Start your meeting with the Sign of the Cross and a prayer
A reading from the Gospel of St John 20:24-29
Now Thomas (also known as Didymus), one of the Twelve, was not with the disciples when Jesus came. So the other disciples told him, "We have seen the Lord!" But he said to them, "Unless I see the nail marks in his hands and put my finger where the nails were, and put my hand into his side, I will not believe."
A week later his disciples were in the house again, and Thomas was with them. Though the doors were locked, Jesus came and stood among them and said, "Peace be with you!" Then he said to Thomas, "Put your finger here; see my hands. Reach out your hand and put it into my side. Stop doubting and believe."
Thomas said to him, "My Lord and my God!" Then Jesus told him, "Because you have seen me, you have believed; blessed are those who have not seen and yet have believed."
Read the Reflection
Lent is a sacred time in the Catholic Church for deepening our relationship with God. On Ash Wednesday we are symbolically anointed with ash reminding us of the reality of our lives. Sometimes the words from the book of Genesis are used when God said to Adam, "Dust you are and to dust you will return." (Gen 3:19) We come from God and we return to God. That is the simple yet huge backdrop of everything else that happens to us. We were born out of love, we live in love and we will die to eternal love. Hence the alternative words of Ash Wednesday, "Turn away from sin and believe in the good news." The good news is that we are loved by God, the other news is that we sometimes fail and need to "come back" or "start again." For some people, their first conscious meeting with Jesus is a conversion. For many of us, life consists of regular reformation and turning back to the love we sometimes ignore. That is part of the task in Lent.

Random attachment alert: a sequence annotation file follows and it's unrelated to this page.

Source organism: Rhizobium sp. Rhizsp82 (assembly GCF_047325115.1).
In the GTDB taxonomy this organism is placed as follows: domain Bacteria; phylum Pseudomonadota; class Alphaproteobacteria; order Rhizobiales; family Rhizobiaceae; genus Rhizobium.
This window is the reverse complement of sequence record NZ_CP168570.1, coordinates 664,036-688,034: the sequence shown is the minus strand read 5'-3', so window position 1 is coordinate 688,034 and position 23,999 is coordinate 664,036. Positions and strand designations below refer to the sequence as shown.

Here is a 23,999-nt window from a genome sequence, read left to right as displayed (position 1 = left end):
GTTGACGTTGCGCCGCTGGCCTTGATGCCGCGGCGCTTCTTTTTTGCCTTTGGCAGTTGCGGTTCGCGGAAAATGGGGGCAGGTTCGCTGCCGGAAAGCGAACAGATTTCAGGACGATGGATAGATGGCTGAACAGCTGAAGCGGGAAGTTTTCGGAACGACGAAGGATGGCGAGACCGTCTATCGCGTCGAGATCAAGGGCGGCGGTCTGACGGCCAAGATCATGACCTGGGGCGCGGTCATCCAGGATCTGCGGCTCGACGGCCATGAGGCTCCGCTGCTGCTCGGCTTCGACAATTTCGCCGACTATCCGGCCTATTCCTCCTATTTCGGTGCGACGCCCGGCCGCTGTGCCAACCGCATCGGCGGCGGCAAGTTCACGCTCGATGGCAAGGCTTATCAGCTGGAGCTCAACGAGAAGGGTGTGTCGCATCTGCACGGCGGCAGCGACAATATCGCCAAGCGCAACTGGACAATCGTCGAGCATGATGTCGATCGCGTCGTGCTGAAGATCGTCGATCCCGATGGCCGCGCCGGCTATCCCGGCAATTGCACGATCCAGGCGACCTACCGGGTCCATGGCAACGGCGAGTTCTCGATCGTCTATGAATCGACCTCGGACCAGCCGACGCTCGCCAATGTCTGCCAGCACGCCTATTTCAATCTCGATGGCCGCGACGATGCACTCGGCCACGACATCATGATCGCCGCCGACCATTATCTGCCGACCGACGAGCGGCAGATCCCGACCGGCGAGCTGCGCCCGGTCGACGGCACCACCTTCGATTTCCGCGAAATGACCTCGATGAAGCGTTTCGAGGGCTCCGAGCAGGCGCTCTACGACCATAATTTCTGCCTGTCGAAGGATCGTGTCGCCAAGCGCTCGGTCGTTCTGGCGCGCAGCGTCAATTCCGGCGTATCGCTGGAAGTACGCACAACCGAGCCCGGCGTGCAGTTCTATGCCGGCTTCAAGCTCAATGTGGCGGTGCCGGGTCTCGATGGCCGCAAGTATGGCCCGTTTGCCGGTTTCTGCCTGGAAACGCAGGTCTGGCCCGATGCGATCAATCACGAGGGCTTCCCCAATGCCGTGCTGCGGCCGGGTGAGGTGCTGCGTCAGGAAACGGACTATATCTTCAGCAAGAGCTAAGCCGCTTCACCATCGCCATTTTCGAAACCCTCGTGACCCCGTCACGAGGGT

The following is a brief testimony from Anca Flueras from Romania who in 2001, together with her husband, settled in Auckland where they now live with their six children. She is one of our Marian Mothers. Her story may help us to appreciate our own gift of faith, God's love for us and our need to begin yet again. Pat Devlin sm
I was born in Romania during the Communist times. My family was Greek Orthodox, a religion tolerated by the authorities, but we didn't often go to church. The government had imprisoned the Romanian Catholic bishops, priests, religious and many lay people who refused to give up their religion. As a child I was often on my own as my parents had to work and my older siblings were away. I would wander the streets with other children sometimes getting into trouble. One day when I was about 11, my best friend told me that she was learning catechism in the Catholic Church and that there was this amazing nun, Sister Antonina. I started going with her and felt drawn by Jesus through the goodness of sister and the group.
We Romanians were forbidden to be Catholics but the Hungarian people living amongst us were able to attend their church because they were not considered a threat to the government. When I mentioned my desire to learn more about the Catholics my father forbad me. He said, "Do you want your Daddy to be taken into prison?" I used to go to my sports sessions three times a week, so I would miss one session and secretly attend the catechism classes. I struggled in my conscience between disobeying my father and doing what I felt Jesus wanted. I had also to avoid being known as Catholic.